MADRID—A Spanish HIV/AIDS researcher is facing a hefty fine for violating clinical trial regulations. A court of appeals has upheld most of a lower court’s verdict against Vicente Soriano, a physician at the Hospital Carlos III here and a well-known clinical researcher with hundreds of publications to his name. Soriano is liable for €210,000 for conducting a clinical trial without approval from the Spanish Agency for Medicines and Health Products, failing to obtain insurance for the trial, and informing participants he had his hospital’s ethical approval when he did not, according to the ruling, which was published 14 January. But the court overturned a €6000 fine for obstructing the initial investigation, which took place in 2010.
The phase IV clinical trial, which Soriano registered on ClinicalTrials.gov in July 2009, sought to establish whether HIV patients with undetectable levels of the virus in their blood can replace so-called protease inhibitors in their treatment cocktail with a powerful new compound, raltegravir, the first in a class called integrase inhibitors that has fewer side effects. Soriano’s team divided patients into three groups with different treatment regimens; one group took raltegravir only once a day, instead of twice, the standard. (Simplifying a treatment regimen can help patients adhere to it.) The study enrolled 311 patients, 222 of whom completed 24 weeks of follow-up; a paper published in HIV Clinical Trials in 2010 showed that raltegravir suppressed the virus successfully in all but 13 of them.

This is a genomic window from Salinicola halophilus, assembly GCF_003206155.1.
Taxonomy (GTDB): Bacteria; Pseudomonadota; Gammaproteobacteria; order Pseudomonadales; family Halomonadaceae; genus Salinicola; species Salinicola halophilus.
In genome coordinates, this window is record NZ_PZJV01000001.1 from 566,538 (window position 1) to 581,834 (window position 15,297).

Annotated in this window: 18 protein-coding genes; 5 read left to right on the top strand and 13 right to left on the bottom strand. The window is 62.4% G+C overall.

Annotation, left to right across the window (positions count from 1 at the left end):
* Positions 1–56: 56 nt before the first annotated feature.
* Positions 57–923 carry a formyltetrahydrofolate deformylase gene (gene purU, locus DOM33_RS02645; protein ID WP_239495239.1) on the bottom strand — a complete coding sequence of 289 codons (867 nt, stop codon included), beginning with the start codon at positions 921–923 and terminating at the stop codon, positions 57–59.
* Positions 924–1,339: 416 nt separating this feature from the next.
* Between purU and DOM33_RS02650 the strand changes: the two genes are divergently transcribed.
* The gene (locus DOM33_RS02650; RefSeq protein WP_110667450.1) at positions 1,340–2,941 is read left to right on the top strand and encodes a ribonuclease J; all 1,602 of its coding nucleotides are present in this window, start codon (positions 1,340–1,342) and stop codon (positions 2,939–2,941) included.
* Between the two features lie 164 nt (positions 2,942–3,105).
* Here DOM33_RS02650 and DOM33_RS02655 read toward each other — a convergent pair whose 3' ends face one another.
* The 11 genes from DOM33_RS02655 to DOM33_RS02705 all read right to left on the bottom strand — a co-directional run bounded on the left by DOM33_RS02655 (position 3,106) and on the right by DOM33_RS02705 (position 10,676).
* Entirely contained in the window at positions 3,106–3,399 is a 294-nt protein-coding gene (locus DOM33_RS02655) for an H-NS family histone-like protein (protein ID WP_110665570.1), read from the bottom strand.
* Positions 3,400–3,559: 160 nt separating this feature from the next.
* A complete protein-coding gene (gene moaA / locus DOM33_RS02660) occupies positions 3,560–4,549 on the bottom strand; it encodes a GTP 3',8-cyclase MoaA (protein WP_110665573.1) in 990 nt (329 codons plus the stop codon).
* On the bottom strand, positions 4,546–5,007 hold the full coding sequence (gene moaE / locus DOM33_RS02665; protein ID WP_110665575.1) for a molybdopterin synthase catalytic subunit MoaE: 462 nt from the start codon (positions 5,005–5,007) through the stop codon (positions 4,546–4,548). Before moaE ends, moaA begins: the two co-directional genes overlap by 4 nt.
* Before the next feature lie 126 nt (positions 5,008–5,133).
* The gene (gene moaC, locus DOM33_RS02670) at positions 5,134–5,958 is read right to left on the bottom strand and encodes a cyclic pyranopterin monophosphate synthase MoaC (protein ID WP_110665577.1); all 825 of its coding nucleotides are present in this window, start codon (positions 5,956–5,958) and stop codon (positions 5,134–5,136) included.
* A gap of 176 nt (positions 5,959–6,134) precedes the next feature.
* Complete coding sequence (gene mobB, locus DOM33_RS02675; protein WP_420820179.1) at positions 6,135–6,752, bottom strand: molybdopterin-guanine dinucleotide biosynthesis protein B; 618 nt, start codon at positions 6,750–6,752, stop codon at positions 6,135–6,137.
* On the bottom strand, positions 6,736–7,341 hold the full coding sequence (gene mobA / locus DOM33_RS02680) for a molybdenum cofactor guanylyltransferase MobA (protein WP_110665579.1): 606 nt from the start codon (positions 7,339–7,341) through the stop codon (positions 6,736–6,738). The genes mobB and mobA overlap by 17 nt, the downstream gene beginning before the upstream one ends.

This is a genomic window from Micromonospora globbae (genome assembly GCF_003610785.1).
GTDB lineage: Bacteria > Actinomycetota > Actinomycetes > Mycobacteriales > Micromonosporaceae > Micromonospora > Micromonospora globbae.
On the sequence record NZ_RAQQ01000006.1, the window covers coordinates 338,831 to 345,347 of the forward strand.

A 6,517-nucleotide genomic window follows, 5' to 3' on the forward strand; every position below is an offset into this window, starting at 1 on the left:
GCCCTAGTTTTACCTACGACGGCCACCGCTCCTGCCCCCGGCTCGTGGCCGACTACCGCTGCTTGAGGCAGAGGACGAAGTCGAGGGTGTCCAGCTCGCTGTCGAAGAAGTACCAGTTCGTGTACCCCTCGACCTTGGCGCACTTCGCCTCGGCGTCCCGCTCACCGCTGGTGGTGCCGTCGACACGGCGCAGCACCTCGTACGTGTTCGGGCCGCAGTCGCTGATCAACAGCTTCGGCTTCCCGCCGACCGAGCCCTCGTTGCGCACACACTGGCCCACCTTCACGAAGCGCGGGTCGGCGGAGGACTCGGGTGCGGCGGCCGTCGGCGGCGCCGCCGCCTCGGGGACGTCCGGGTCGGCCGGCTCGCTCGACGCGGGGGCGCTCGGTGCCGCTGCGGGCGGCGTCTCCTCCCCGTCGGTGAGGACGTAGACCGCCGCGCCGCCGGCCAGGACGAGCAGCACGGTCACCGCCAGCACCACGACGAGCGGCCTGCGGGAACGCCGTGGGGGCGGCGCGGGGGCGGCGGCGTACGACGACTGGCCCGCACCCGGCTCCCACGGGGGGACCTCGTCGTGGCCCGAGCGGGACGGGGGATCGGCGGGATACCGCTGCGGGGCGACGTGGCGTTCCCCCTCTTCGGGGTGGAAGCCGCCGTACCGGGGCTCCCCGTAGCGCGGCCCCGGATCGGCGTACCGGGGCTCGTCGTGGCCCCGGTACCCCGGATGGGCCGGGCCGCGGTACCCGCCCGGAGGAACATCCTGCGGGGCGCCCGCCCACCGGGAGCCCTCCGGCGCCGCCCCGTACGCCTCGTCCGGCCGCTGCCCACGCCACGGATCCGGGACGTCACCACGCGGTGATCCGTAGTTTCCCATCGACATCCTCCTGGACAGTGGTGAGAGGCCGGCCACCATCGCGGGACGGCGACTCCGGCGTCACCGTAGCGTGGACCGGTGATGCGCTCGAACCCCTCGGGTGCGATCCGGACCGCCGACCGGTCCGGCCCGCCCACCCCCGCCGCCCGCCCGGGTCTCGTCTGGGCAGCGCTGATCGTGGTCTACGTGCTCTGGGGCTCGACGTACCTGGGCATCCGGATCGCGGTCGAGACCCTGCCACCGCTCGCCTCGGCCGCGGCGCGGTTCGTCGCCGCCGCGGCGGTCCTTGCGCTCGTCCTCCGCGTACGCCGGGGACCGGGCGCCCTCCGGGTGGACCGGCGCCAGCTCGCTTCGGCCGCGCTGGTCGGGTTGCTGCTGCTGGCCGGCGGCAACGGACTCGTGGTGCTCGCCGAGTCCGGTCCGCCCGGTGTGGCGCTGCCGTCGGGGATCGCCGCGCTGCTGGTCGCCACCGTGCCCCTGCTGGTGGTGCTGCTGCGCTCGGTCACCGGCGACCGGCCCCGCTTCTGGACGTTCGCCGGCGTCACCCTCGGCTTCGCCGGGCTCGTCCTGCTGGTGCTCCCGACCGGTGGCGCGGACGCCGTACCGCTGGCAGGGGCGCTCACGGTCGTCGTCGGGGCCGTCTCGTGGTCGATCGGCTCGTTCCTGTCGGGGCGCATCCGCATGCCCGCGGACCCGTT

An anonymous tipster told Madrid’s health department that the trial lacked the proper regulatory and ethical approvals, according to the court’s ruling, and between 24 and 29 November 2010, the department sent inspectors to examine Soriano’s records. In October 2011, a Madrid court issued him fines of €216,000.
Soriano appealed the fines on various points; the core of his defense, however, supported by three Spanish expert witnesses, was that the study was retrospective and observational, and that the treatment changes were within the normal realm of what doctors might recommend for any patient.
One of the seven magistrates hearing the case in Madrid’s Superior Court of Justice agreed, but the majority did not. They wrote in the verdict that “the appeal seeks to avoid the fact that the project not only proposed a change in dose but also a change in the medicine.” One of the expert witnesses seems to gloss over the fact that patients were put on a new type of drug by claiming, without evidence, that they were already taking raltegravir, the court added. The fines, two for “very serious” infractions and one for a “serious” infraction, were the lowest allowed by the law.
“This study was without doubt a clinical trial,” that would need proper ethical approval, says bioethicist Ruth Macklin of Albert Einstein College of Medicine in New York City. After studying Soriano’s study protocols, Macklin says they are incompatible with observational studies.
Soriano declined to be interviewed about the trial or the appeal, but in an e-mail to ScienceInsider, he said that he and his group are victims of “harassment” related to a plan to dismantle the infectious diseases group at Carlos III. The hospital is in the midst of a merger with Madrid’s Hospital La Paz; both are owned by the Madrid regional government and parts were scheduled for privatization until this week, when a court ordered the cancellation of the plans.
It’s unclear whether the hospital will take action against Soriano. While his appeal was pending, he continued his medical practice, but the ethics committee has not approved any clinical trials of his since March 2011, says Rafael Pérez-Santamarina Feijóo, the managing director of Hospital La Paz. Now that the court’s final ruling is available, the hospital will evaluate how to proceed, Pérez-Santamarina says. A spokesperson for Madrid’s Medical College told ScienceInsider that it has taken no formal disciplinary action against Soriano.